I know the kneejerk reaction is to scream "But MP3 is just a file format!" If what you say is true, that you're not allowing others to access your music, then you have nothing to worry about - you're covered under fair use.
      • So it's illegal for me to lend someone a CD? After all, they don't own said CD and I'm sharing said CD. If I do that, can I expect an RIAA agent coming in on a silent black helicopter landing on my rooftop and prosecute me for the simple and genourous act of, god forbid, doing what I was tought was nice back in kindergarten, and SHARE?
        • So it's illegal for me to lend someone a CD?


          But if you make a copy of that CD so that you can listen to it and still lend it out to friends, that is not fair use, and is illegal. In the same fashion, if you pay $1 to legally download an MP3, you can lend your computer to a friend and he can listen to said MP3. You can also transfer the MP3 to him and remove it from your computer. What you can't do is set up a server so that others can take possession of that MP3 without the consent of the copyright holder.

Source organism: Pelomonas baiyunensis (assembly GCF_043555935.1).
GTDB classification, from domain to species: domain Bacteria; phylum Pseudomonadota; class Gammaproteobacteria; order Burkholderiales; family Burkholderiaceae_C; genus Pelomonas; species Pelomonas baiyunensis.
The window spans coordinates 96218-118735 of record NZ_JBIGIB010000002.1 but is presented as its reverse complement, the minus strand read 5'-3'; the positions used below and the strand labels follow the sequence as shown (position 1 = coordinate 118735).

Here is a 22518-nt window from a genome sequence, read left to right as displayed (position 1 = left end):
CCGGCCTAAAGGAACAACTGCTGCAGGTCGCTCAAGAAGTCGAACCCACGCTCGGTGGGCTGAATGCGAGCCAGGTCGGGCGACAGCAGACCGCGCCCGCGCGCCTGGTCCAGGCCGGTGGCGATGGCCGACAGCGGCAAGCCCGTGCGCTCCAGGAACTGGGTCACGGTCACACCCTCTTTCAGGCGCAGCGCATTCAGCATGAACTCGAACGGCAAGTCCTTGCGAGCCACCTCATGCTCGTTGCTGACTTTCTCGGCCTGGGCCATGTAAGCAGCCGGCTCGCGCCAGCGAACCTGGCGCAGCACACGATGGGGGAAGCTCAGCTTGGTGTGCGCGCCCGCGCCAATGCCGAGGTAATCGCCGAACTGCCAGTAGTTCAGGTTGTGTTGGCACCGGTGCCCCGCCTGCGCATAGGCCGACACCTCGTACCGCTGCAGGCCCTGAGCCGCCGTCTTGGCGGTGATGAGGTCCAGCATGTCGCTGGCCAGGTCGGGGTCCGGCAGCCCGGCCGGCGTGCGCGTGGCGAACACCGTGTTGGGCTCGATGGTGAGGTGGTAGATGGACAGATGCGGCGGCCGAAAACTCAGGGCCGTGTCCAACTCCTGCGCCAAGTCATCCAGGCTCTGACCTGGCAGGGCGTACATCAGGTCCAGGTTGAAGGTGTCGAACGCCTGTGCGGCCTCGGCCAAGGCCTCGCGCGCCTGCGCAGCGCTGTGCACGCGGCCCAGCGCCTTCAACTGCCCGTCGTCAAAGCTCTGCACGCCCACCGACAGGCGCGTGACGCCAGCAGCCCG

Make sense?

          • if you make a copy of that CD so that you can listen to it and still lend it out to friends

            but it's legal for me to make a copy of the CD for backup purposes. so is i just not legal for me to make a backup AND share? i have to pick between the two? or can i make a backup and share, as long as only one version of the CD is played at a time? what if a leave a copy in my car and a copy in my apartment, that should be fine, right? but what about someone borrowing my car and listening to that CD... it should be perfectly legal, until I start listening to the copy in at home? hogwash.